In June, many of us celebrated graduations of one kind or another. My oldest, Nadia, graduated from preschool. Part of the ceremony included the kids saying what they want to be when they grow up. I was a little miffed when Nadia didn’t say recruiter (kidding) and surprised when she said, “I want to be a mom.” I always wonder what kind of role model I’m setting as a working parent, whether I’m present enough.
So I decided to interview one of my favorite working moms on the topic of balance. How do you give 100% to two important and demanding jobs?
Jennifer Basso Smith is an accomplished marketer with 14+ years of experience at leading digital and CRM agencies. In 2010, she had her daughter, Sophia Rose and decided to take an extended maternity leave. During these 2 years I stalked her. Then one day she decided it was time to come back in a full-time role as the Group Director of Marketing & Strategy at Underscore Marketing.
I wanted to know what led to her decisions to take time off and to return. This is what we talked about when we got together.
Q. Why was it important for you to stay at home when you had your daughter?
A. It’s what I knew growing up. My mom was a school teacher, and she was always there for my sister and me. If she had distractions or other commitments, they were never apparent to us.
I also didn’t feel comfortable handing over my baby to a perfect stranger. My husband’s mother lives in New Hampshire, and my mother passed away five years ago. If we were able to leave Sophie with a family member full-time for the day, our decision may have been different. Plus, I wasn’t ready to leave her yet.
By the same token, I knew it would be temporary. Especially for those of us that get married and have kids later: You’ve built a career, credentials and a reputation. It’s hard to imagine resigning all that to be just a mommy.
Q. How did you make your decision not to return after maternity leave?
A. Lots of spreadsheets! We figured out that we could survive on one salary. We were lucky. I know that not everyone is able to do that.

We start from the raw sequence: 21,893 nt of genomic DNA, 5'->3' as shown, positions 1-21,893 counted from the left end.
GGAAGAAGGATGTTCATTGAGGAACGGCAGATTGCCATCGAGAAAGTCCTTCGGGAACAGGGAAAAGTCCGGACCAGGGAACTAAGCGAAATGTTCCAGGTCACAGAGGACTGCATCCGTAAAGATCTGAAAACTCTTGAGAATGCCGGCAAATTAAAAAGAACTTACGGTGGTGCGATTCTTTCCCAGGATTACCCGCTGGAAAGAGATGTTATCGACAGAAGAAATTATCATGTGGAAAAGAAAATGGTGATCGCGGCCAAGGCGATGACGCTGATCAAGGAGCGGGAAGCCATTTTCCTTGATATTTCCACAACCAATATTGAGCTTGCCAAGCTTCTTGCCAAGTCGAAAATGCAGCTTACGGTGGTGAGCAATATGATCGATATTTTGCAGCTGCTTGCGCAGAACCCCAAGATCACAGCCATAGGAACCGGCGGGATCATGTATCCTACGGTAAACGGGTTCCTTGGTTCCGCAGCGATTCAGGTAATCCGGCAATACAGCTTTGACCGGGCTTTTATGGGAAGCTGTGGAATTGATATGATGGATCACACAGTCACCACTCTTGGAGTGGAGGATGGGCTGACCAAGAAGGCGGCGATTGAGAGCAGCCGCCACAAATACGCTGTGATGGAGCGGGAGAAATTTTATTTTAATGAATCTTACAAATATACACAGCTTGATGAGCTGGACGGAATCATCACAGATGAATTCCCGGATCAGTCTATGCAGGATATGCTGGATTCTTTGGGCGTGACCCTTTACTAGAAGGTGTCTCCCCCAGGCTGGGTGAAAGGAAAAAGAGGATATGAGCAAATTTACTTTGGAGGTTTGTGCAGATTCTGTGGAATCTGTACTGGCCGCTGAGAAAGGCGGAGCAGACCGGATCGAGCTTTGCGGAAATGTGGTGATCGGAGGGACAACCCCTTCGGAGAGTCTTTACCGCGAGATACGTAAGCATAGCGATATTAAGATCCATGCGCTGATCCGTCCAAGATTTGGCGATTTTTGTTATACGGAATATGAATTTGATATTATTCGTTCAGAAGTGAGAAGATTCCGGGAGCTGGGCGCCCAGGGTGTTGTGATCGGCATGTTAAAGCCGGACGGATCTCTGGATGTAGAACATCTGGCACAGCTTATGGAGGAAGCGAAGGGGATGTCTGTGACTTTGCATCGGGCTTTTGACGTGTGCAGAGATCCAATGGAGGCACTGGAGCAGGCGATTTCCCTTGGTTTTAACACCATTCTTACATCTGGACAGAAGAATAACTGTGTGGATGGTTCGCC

Q. Did you feel deprived?
A. No, because as new parents our lifestyle changed. We weren’t going out all the time or taking vacations. Eight o’clock dinners at Babbo were replaced by Applebee’s at 6 PM!
Q. How did you adjust to being a new mom?
A. It was a lot harder than I expected. No one tells you how isolating and lonely it can be.
But Thank God I found this mother’s support group online called Mommybites. It was my lifeline! It turned me on to a 6-week class for first-time moms. Sophie was just under 8 weeks old. There were 16 of us and we all had the same glazed- over look. Am I doing this right? You’re baby does that too? I suddenly didn’t feel so alone.
When the class ended, I sent out an email to everyone to see if they wanted to continue to get together. A dozen women responded and I became the social director for us all. I’m always the Account person! We now celebrate our children’s birthdays together and get together as families with our husbands. I’m grateful for these women.
So that contributed to my stay-at-home decision too. I could relate to these other women and it was enjoyable to raise our kids together.
Q. How did your choices affect the dynamic between you and your husband?
A. It’s definitely better now that I’m back at work!
I missed being part of the adult world. My wardrobe totally flip-flopped. After wearing yoga pants all week, I wanted to get dressed up on the weekend. Even if we were going food shopping, I’d put on make-up and blow out my hair! I know that sounds silly but I just wanted to feel “pretty” again.
I missed the social aspect too. There were days I was resentful as a stay-at-home mom. My husband would call to say he had to work late, or fly out for a client meeting or take a client to dinner and I’d be like, “What do you mean?! I haven’t showered yet!” I didn’t like having those words come out of my mouth.
My husband is a creative director in the industry so it’s not as if I don’t understand what this line of work entails. Even through the frustration and exhaustion, I made sure he knew how much I appreciated him supporting us. And not only financially, but emotionally too. I know I wasn’t the easiest person to live with during those two years. My husband is a true partner and hands-on parent, which I know can be an anomaly. I’m very lucky.
Since going back to work, I’ve been able to achieve a balance between work, social and parenting duties. Before I was so tired nights and weekends that I was ready to pass Sophie off as soon as my husband walked in. Now I really treasure the time I have with her and we do more things together as a family.
Q. How did you know it was time to go back?
A. At 2 years old, Sophie was starting to need more than I could give her: More learning experiences, more interaction with other kids. Also, 2 years was about the maximum time I wanted to be away from digital advertising, because everything changes so quickly. Plus, I was talking to the UPS guy entirely too much!
In the beginning, you wonder how you’re going to get it all done, how you’ll make it to pick-up time, etc. But you do.
It’s also important to me to be a role model for Sophie, to show her that you can be both a mom and a career woman and you don’t have to choose between those two worlds. Yes, it’s a juggling act. And yes, I feed my daughter chicken nuggets and Bagel Bites sometimes for dinner because I’m too exhausted to cook, but like everything else in life it’s a trade-off. I knew in order to be the best mom I could be I needed to be happy with me first, needed to feel like I was whole again. And I finally do.
Jenn and her husband, Jim, and daughter Sophie live in Fleetwood, NY, a suburb in Westchester County.